For nonpoint sources, accurately measuring pollution reduction for a BMP is difficult. The effectiveness of a BMP depends on site-specific conditions, its age, its implementation, and how well it has been maintained. Scientific models are often used to estimate load reduction from BMPs. Due to imperfections that exist in almost all models, the estimated reductions from a BMP will likely differ from actual loadings. This creates uncertainty about the magnitude of water quality improvement from a trade. Finally, many current nonpoint BMPs have been funded with public cost-share money. A debate exists in many states about whether BMPs installed using public funds should be eligible for trades.
The degree of difficulty in finding a buyer or seller and negotiating and implementing a trade are all examples of transaction costs. A beginning point for a market exchange is that buyers and sellers can easily locate one another and negotiate a trade. Because nonpoint sources are widely distributed across a watershed, the transaction costs of making trades involving nonpoint sources will almost always be higher than the costs for point source-point source trades. A mechanism that can help buyers and sellers find each other (e.g., through a credit bank or a clearinghouse) may be a way to reduce some transactions costs and increase the potential for trades.
Enforcing contracts and liability issues.
For the benefits of trading to be realized, there must be a mechanism to ensure that agreements arrived at in a trade are met (i.e., the contract is enforced). When sources with a regulated baseline (such as point sources) buy credits from polluters with an unregulated baseline (such as nonpoint sources), the buyers are legally liable for achieving pollution reductions. In contrast, the only document binding the sellers is the private contract with the buyer. As a result, the buyer is responsible for monitoring the seller and enforcing the trade agreement. One possible approach to help alleviate liability issues is to use a mediating body that can monitor and enforce the trading contract. Another possible approach is to place a share of purchased credits in an "insurance pool" to guarantee that the buyer's regulated baseline is met even if one seller fails to deliver the credits.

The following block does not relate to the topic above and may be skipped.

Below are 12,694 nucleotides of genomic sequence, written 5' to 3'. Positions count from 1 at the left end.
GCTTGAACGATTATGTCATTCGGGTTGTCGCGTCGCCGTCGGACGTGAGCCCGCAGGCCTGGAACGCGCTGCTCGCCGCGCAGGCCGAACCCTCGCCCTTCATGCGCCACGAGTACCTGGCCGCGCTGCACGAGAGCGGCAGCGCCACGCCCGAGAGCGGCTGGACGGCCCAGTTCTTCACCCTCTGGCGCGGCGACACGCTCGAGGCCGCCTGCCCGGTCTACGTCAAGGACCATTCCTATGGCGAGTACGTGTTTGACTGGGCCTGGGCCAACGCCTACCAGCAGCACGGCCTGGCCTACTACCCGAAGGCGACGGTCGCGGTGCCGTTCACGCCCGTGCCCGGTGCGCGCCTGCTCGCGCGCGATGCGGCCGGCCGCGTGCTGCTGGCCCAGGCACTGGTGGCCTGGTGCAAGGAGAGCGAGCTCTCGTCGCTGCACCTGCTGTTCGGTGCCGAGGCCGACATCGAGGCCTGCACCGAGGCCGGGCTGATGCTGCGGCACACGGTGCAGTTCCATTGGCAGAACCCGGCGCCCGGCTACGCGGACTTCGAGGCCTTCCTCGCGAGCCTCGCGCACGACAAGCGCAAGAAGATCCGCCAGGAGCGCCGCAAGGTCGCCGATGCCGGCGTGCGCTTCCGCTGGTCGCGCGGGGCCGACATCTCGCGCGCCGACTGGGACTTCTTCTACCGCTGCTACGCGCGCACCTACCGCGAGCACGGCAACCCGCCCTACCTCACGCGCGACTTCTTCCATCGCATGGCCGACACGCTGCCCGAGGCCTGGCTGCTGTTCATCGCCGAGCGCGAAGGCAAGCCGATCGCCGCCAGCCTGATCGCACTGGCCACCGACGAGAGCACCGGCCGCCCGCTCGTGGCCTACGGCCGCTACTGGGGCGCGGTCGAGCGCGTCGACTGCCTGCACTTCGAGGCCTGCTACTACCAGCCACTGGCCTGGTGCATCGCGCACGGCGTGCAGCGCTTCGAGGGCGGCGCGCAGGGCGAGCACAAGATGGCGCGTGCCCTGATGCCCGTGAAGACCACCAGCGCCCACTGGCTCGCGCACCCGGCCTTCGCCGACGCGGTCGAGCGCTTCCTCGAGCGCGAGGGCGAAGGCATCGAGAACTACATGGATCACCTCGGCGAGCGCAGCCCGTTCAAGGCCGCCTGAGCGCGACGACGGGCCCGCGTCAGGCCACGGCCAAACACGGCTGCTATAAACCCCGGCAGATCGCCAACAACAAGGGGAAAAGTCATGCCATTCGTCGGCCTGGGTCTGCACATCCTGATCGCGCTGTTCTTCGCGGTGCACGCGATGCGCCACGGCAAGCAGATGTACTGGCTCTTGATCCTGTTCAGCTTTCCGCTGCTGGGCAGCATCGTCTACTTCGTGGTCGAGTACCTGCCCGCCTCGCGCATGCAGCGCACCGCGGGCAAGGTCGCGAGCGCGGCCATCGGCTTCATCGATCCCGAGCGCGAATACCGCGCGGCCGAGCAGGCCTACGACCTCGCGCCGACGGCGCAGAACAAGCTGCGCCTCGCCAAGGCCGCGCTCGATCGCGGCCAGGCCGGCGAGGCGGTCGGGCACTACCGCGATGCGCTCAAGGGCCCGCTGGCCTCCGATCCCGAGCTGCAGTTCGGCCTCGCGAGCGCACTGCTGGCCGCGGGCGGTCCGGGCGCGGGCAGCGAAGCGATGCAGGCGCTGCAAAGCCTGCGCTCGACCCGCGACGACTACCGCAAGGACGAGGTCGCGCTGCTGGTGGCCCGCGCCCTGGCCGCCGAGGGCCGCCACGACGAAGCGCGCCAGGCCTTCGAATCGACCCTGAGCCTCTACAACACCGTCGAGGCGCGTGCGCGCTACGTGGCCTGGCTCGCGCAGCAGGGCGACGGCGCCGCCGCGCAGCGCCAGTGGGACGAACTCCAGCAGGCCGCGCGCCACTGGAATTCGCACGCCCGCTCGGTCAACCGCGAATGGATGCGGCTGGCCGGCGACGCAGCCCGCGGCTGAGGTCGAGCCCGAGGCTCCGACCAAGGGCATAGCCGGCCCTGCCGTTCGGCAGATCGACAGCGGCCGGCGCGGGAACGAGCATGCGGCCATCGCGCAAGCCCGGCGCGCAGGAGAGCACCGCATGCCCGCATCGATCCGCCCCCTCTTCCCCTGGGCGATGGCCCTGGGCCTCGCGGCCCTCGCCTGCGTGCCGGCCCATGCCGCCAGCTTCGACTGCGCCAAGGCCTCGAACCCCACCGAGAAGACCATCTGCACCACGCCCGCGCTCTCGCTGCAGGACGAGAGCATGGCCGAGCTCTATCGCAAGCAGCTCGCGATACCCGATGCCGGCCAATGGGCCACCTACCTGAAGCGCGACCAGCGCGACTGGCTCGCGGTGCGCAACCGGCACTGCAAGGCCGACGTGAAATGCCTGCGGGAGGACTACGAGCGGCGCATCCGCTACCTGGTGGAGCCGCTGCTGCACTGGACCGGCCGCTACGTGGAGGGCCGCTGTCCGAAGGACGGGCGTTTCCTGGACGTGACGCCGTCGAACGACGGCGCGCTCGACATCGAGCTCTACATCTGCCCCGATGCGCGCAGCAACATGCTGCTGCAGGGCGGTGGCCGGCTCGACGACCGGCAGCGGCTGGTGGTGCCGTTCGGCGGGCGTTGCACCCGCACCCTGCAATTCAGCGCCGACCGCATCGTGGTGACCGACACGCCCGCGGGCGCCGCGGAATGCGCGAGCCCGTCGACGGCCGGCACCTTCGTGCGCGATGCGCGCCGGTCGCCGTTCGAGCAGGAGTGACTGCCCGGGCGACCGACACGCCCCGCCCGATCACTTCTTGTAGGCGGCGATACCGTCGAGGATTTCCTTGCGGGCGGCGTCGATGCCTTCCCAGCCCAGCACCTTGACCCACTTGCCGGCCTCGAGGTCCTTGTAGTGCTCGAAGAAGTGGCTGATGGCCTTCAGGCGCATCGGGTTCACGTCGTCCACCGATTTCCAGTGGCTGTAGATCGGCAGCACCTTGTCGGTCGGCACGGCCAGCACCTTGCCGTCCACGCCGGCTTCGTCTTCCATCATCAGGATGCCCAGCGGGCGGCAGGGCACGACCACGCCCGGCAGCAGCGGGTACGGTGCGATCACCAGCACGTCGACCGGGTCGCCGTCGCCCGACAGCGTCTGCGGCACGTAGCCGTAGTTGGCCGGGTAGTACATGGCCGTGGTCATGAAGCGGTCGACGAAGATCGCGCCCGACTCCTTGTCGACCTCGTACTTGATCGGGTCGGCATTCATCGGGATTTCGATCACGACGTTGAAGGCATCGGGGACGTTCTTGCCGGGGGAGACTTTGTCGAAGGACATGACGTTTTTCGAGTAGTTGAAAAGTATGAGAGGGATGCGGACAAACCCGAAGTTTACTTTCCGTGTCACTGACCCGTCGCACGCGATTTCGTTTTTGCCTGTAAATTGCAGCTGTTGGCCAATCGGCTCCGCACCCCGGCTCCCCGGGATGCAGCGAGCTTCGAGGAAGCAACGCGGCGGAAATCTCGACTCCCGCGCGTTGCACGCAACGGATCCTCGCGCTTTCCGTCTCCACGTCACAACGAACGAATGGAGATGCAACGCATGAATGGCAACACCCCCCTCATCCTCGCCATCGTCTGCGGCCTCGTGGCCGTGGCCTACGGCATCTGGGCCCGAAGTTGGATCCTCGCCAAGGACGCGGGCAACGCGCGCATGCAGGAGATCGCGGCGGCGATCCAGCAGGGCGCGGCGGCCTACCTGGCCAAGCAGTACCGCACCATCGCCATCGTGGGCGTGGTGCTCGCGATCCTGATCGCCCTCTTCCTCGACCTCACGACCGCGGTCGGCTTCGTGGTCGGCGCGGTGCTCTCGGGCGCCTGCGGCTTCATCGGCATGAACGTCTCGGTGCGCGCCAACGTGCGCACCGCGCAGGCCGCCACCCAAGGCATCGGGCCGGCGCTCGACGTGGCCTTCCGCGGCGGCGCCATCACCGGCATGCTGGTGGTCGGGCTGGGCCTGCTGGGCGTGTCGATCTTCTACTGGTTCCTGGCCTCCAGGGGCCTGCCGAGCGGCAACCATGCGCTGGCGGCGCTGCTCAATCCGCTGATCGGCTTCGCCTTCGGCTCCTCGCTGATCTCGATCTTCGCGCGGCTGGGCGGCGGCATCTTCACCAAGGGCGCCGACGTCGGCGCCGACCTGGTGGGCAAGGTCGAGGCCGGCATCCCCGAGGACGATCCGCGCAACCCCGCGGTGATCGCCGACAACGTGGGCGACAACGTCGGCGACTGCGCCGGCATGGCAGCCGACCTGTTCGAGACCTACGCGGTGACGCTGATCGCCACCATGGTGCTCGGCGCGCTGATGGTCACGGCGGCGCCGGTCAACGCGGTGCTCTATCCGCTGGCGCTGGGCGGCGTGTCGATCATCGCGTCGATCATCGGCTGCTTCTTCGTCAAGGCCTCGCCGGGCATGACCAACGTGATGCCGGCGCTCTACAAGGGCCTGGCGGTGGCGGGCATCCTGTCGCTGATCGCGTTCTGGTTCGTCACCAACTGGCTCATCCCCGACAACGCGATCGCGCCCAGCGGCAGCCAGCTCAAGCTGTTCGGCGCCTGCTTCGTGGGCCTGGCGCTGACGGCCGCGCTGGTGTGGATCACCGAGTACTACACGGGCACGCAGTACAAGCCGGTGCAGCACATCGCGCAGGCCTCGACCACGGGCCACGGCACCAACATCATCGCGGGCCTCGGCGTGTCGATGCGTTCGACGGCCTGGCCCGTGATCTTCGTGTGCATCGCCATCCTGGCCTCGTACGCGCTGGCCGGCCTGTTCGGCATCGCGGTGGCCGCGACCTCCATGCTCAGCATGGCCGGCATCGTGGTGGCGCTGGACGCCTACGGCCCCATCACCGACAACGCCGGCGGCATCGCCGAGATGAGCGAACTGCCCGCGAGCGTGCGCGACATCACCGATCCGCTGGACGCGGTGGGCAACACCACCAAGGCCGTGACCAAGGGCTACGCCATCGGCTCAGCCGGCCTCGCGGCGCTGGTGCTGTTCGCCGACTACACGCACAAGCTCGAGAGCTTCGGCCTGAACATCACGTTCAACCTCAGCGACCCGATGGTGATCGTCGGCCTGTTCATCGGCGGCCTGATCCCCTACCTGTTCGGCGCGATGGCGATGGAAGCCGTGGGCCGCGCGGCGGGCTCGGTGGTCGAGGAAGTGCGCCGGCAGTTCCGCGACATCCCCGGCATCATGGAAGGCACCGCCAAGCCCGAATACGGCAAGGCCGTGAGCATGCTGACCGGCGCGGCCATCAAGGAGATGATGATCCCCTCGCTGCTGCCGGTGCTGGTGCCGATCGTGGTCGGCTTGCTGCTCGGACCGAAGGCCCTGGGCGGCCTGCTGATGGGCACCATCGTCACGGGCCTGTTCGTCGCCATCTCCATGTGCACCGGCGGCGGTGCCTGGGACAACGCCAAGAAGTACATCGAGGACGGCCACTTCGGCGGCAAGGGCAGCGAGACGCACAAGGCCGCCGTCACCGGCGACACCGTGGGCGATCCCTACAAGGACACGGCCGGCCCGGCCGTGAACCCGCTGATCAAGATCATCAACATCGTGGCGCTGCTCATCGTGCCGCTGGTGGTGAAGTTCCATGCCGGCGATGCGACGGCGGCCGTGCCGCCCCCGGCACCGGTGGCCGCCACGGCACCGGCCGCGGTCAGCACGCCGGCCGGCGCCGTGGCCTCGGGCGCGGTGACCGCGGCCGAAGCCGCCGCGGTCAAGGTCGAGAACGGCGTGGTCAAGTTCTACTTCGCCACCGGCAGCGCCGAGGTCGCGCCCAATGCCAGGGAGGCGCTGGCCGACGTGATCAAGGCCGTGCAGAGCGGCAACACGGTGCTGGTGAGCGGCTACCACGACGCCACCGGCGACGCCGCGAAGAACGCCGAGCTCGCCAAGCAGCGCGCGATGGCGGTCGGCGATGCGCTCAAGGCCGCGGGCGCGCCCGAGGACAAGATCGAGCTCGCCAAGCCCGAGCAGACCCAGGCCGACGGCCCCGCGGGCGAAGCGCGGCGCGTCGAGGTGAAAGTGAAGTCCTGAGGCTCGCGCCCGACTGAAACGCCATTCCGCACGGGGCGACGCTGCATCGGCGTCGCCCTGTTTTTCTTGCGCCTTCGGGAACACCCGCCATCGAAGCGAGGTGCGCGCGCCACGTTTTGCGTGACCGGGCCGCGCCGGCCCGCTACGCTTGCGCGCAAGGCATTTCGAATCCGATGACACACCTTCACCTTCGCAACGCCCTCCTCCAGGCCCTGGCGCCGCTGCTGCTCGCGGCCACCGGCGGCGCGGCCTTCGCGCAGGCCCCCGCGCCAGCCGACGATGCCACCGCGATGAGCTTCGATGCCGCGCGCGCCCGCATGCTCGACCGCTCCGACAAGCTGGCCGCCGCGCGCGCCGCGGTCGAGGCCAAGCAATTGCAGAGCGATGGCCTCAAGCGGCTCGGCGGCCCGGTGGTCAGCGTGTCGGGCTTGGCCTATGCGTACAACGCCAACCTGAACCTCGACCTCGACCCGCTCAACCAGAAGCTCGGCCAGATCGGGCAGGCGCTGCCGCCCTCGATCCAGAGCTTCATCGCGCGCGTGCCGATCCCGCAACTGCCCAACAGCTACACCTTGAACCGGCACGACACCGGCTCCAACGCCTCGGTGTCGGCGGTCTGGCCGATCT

Emerging State Water Quality Credit Trading Programs--How Will Trading Advance Water Quality Goals?
Currently, the Mid-Atlantic states are in different stages of trading program development. Below are important questions about trading that citizens should consider:
- How will the state evaluate whether its trading program is successful in meeting its goal of reducing water pollution and improving water quality?
- Will the state's program have unintended consequences (e.g., creation of "hotspots"--concentrated areas of pollutants)?
- Is a monitoring program in place that will assess the effectiveness of the BMPs, the reduction of the overall pollution load, and the water quality of the receiving streams or rivers?
- Has the state assessed the costs of a trading program versus the benefits of improved water quality?
- Is trading the best tool for helping to reach the state's water quality goals?
- Is the trading program coordinated with other programs that are addressing the same or other pollutants?
Citizens interested in trading and how to cost-effectively achieve water quality in their state may wish to ask their administering agency these questions. Because trading is a tool of interest to the states, formulating a plan for evaluating the success of the tool is essential. Citizen interest and inquiry about evaluation can help states ensure that the goal of water quality improvement remains the end result of its trading program.
Web-Based Resources on Water Quality Credit Trading
Agency Web sites are good sources for determining the level of state activity in water quality credit trading. For states that do not have pages dedicated to trading programs, check the home page and search using keywords such as "nutrient trading" or "water quality credit trading."
Other Educational Resources
"Environmental Credit Trading: Can Farming Benefit?" Amber Waves, USDA Economic Research Service
"Getting Paid for Stewardship: An Agricultural Community Water Quality Trading Guide," Conservation Technology Information Center
U.S. Department of Agriculture Water and Agriculture Information Center
U.S. Environmental Protection Agency Water Quality Trading
Prepared by Kristen Saacke Blunk, former director, Penn State Agriculture and Environment Center; Tatiana Borisova, associate professor in food and resource economics, University of Florida; Charles Abdalla, professor of agricultural and environmental economics, Penn State; and Douglas Parker, former associate professor and water resources extension specialist, University of Maryland.